Free Trade and Imaginary Lines Called Borders
Don Boudreaux, Cafe Hayek:
Practically speaking, there is free trade throughout the United States. My family and I (in VA) routinely buy wine from California and Oregon, oranges and lemons from Florida, computer software from Washington state, maple syrup from Vermont, peaches from South Carolina, television newscasts from New York and Atlanta, lumber from Alabama, spicy sauces from Louisiana, crabs from Maryland. The list is long.
And yet no one, not even Lou Dobbs, insists that the Boudreaux family would be richer if only the government in Richmond could find a successful way around the U.S. Constitution and managed to slap stiff tariffs on California wine, Florida citrus fruits, cajun seasoning from Louisiana, and you name it.
Surely the burden of persuasion is on those who would insist that each American would be more prosperous if only his or her state were better able to restrict trade with citizens of other states. If this burden of persuasion cannot be met, then the case for free international trade is pretty solidly established.
Anyone skeptical of free trade must explain why political borders are economically relevant. With the exception of pointing to (mostly rather vague and poorly considered) national-defense issues, protectionists have never managed -- and I dare say never will manage -- to impart genuine economic relevance to political borders.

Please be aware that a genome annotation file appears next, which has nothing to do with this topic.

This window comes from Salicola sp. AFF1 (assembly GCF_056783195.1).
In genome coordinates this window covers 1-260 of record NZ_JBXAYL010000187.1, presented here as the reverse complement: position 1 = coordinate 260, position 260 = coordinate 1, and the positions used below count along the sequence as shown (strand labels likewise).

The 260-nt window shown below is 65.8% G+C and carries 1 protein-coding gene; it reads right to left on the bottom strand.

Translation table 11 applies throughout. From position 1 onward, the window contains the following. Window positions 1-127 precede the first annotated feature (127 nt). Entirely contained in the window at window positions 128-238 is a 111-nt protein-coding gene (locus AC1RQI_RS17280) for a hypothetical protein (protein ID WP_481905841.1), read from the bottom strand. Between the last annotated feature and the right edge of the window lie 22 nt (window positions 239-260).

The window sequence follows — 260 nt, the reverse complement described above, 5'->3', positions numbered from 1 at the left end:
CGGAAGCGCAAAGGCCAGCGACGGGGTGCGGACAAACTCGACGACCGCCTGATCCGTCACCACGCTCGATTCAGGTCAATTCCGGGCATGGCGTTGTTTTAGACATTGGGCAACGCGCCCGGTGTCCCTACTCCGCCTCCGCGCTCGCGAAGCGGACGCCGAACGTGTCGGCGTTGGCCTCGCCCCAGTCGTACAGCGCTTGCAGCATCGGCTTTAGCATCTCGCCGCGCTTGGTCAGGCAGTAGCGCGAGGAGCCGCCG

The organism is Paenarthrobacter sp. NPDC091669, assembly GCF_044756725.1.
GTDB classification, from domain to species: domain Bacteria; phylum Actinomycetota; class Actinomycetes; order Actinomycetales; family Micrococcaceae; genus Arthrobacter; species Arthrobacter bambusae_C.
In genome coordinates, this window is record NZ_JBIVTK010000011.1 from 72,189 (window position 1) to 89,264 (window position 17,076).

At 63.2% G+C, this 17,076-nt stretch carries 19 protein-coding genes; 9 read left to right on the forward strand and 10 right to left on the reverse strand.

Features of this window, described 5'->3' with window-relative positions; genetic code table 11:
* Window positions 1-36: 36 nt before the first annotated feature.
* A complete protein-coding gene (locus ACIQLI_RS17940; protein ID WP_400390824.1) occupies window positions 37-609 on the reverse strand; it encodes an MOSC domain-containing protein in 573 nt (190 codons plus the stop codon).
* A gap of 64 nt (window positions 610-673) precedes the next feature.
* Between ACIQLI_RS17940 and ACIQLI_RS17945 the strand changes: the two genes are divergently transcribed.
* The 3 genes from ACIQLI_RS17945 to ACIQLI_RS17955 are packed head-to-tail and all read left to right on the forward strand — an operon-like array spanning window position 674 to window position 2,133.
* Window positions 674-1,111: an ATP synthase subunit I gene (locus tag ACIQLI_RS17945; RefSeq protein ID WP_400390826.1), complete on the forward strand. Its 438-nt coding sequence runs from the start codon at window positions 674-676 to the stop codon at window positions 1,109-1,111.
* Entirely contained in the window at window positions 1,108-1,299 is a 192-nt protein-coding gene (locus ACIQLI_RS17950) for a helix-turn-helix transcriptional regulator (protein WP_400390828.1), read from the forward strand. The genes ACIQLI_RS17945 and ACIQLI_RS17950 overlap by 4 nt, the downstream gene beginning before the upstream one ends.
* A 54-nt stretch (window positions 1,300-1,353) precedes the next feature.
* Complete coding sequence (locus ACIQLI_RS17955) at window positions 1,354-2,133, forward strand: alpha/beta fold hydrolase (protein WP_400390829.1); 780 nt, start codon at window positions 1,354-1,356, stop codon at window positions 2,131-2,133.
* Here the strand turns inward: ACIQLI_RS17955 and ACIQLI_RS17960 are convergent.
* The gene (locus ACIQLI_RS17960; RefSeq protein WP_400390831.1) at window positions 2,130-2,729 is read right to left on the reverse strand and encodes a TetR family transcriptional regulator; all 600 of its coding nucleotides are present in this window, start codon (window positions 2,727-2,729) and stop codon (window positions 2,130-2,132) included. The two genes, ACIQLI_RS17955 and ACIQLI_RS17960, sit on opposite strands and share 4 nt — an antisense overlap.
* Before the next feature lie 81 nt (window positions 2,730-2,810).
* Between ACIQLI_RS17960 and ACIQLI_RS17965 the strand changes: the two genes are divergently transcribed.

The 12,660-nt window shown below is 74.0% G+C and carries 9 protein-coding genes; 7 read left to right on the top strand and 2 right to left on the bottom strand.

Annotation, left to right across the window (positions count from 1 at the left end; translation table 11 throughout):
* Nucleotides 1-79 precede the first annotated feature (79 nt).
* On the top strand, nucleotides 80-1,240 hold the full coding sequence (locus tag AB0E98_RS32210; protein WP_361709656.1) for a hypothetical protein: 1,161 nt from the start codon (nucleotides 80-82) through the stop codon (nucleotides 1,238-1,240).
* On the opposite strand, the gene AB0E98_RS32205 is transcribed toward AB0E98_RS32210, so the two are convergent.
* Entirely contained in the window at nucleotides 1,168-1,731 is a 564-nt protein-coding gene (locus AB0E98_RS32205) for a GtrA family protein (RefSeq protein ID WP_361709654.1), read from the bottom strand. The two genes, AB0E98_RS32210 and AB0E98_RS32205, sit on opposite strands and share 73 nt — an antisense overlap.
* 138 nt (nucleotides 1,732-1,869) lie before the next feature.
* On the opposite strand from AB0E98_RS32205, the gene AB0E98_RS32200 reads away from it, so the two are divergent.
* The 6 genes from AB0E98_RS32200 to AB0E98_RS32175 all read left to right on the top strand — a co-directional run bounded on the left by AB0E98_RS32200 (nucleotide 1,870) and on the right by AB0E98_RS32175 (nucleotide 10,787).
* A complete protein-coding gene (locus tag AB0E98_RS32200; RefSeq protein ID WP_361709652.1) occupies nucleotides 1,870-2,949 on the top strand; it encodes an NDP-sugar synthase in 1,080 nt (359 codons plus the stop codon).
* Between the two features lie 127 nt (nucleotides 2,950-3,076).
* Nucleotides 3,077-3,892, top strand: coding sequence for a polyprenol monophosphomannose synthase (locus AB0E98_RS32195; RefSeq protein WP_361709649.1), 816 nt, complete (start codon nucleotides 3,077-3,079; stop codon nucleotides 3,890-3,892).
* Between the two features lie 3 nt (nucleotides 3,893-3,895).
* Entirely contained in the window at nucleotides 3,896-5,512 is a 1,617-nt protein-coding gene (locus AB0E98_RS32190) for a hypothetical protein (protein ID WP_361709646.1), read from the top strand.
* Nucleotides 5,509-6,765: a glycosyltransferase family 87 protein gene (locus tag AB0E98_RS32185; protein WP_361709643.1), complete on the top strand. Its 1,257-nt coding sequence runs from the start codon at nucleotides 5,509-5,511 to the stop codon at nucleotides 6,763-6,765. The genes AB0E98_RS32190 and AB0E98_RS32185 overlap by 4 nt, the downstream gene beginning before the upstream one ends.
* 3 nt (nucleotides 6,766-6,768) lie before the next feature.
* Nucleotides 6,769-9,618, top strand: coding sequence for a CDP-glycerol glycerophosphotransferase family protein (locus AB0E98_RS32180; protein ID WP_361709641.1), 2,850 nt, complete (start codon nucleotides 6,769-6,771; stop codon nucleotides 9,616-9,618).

Because all reasonably prosperous countries today impose no, or only very few, internal restrictions on trade, two facts stand: (1) free trade is in fact quite common, and (2) free trade is beneficial.
MP: Here's another way to look at it: Since there is no economic reason to restrict goods from crossing imaginary lines called "city limits," "county lines" or "state borders," and we allow free trade among the 50 U.S. states and their counties and cities, there is also no economic reason to restrict goods from crossing imaginary lines called "national borders."